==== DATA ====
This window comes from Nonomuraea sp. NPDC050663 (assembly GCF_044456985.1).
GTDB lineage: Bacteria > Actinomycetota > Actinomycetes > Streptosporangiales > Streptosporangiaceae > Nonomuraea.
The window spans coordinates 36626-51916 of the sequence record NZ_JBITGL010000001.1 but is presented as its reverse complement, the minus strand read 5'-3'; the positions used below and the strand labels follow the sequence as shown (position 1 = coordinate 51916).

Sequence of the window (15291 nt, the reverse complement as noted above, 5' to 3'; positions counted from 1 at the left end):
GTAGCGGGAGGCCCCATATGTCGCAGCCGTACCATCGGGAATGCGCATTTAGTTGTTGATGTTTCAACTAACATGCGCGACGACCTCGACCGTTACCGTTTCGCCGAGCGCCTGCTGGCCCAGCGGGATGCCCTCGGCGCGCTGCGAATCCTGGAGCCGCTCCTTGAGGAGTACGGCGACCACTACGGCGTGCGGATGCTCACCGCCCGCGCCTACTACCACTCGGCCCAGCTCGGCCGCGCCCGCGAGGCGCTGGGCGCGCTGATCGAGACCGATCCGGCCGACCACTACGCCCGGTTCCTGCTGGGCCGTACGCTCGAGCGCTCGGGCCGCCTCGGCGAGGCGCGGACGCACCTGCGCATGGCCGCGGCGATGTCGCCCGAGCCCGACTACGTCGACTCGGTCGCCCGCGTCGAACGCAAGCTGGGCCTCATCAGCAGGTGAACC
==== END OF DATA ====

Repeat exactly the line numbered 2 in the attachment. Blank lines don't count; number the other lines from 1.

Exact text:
GTDB lineage: Bacteria > Actinomycetota > Actinomycetes > Streptosporangiales > Streptosporangiaceae > Nonomuraea.